Win, lose or draw Natalie's loving it
THERE can't be too many 20-year-old girls football coaches who love the sport as much as Natalie Watson.
She eats, sleeps and breathes football. She has done ever since her aunt and uncle, Janet and Peter Waterhouse, first took her to watch Hull City draw 2-2 with Peterborough at the KC Stadium in the 2004-05 season.
But her love of the beautiful game isn't confined to watching the Tigers as often as she can, it goes much further.
Natalie volunteered to managed Goole Town girls' under-10s three seasons ago and she's loved every minute of it.
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Now, she has been nominated as volunteer of the year in the Mail's Sporting Champions awards as a reward for the hours she puts into her sport.
"I can't get enough football," Natalie told the Mail.
"I was studying for my Community Sports Leader award and I needed to volunteer and be a sports coach.
"A lot of opportunities were in the Scunthorpe area, but I found one in Goole which was ideal for me because I live there.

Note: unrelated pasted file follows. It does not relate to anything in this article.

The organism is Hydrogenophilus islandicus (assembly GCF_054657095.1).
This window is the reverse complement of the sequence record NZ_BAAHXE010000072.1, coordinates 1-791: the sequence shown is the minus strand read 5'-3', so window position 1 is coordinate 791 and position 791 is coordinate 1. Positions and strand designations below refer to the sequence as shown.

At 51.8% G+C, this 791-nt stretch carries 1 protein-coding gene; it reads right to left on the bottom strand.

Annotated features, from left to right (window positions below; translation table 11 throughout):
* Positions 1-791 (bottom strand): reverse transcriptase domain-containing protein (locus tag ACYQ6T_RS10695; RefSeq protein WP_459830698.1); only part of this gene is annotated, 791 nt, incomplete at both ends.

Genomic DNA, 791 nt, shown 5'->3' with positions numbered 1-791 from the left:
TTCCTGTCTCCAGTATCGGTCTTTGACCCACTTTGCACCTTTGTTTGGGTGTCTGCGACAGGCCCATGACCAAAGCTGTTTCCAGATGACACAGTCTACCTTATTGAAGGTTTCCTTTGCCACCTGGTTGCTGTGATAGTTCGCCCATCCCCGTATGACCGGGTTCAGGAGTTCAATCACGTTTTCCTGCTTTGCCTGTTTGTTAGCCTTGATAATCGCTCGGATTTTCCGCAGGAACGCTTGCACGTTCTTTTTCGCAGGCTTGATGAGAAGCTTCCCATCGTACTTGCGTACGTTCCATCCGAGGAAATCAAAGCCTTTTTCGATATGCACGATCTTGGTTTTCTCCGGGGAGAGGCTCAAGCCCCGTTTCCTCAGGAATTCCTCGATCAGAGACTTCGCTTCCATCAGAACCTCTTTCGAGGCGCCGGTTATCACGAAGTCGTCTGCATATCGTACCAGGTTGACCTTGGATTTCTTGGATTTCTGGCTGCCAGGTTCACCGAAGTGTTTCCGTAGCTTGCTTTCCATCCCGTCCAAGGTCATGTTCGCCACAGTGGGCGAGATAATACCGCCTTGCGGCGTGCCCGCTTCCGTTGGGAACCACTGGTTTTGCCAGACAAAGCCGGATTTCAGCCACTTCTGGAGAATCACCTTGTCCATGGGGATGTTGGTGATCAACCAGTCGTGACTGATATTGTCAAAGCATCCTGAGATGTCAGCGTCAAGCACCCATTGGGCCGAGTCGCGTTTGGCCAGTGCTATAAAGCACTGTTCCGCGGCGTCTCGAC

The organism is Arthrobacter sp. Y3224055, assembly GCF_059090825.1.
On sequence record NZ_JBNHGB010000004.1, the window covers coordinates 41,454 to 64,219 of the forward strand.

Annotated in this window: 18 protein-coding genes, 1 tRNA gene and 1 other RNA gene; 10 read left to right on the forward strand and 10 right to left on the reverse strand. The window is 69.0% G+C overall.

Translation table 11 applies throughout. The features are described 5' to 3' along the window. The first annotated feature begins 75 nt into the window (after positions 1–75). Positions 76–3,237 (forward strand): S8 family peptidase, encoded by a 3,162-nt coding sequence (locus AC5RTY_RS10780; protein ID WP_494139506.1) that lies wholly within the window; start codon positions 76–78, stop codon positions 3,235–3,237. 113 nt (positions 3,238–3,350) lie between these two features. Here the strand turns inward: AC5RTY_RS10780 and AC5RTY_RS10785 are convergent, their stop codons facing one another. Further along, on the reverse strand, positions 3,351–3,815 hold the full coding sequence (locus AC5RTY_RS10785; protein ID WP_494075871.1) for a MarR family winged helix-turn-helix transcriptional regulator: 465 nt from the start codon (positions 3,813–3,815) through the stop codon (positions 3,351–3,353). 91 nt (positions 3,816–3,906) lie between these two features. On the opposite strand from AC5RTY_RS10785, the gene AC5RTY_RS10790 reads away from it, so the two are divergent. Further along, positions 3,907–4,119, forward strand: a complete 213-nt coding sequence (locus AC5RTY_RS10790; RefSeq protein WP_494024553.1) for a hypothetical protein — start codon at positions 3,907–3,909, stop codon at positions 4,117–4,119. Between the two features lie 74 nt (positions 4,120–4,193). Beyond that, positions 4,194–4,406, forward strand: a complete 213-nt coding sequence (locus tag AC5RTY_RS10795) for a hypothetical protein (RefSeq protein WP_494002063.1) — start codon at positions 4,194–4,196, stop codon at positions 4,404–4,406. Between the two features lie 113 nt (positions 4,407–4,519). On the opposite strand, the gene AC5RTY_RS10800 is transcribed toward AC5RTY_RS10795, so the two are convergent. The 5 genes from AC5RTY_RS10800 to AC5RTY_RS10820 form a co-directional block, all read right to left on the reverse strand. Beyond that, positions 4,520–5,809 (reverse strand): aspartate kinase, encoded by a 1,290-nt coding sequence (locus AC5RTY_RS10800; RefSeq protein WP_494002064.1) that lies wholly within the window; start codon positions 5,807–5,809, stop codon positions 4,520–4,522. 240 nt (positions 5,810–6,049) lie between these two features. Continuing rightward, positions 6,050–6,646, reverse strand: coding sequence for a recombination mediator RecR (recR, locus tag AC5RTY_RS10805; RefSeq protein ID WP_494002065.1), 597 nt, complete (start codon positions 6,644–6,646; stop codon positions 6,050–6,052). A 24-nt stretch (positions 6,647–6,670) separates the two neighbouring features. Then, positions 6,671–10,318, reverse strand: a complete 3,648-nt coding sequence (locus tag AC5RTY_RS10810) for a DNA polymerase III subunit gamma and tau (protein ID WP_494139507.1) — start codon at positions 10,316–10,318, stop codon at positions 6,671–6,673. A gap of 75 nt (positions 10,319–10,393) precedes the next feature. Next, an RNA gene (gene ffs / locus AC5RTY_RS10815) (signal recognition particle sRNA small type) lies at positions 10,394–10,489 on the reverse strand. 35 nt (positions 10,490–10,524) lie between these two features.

"Initially it was for one season, but I'm now here in my third year. I love it.
"I'm now studying for a degree in Sports Coaching Development and Fitness at Bishop Burton.
"I find it hard sometimes to juggle it all as I get drawn to the coaching side of things. But I have to be disciplined and concentrate on my studies."
Coaching nine-year-olds isn't easy at the best of times, but some of Natalie players have never even played the game before.
However, she takes great satisfaction in starting the next generation of girls footballers on the road to success.
She has taken time out of her studies and coaching to organise an inter-school girls tournament this summer.
As part of that competition, she visited 13 different primary schools, coaching over 300 pupils who had never been on a football pitch before.
The knock-on effect of that initiative has been a surge in players wanting to play for Goole Town's girls teams.
And that gives Natalie more satisfaction than winning any trophy.
"I'm not bothered if the team wins or loses," she said.
"The important thing for me is to see the girls enjoy themselves. That makes me very happy.
"Sometimes the girls can be hard to control, but I've got used to them now.
"This year, my team has won one, drawn one and lost one in their first three games.
"There are a few players I have noticed that I think will be stars in the future."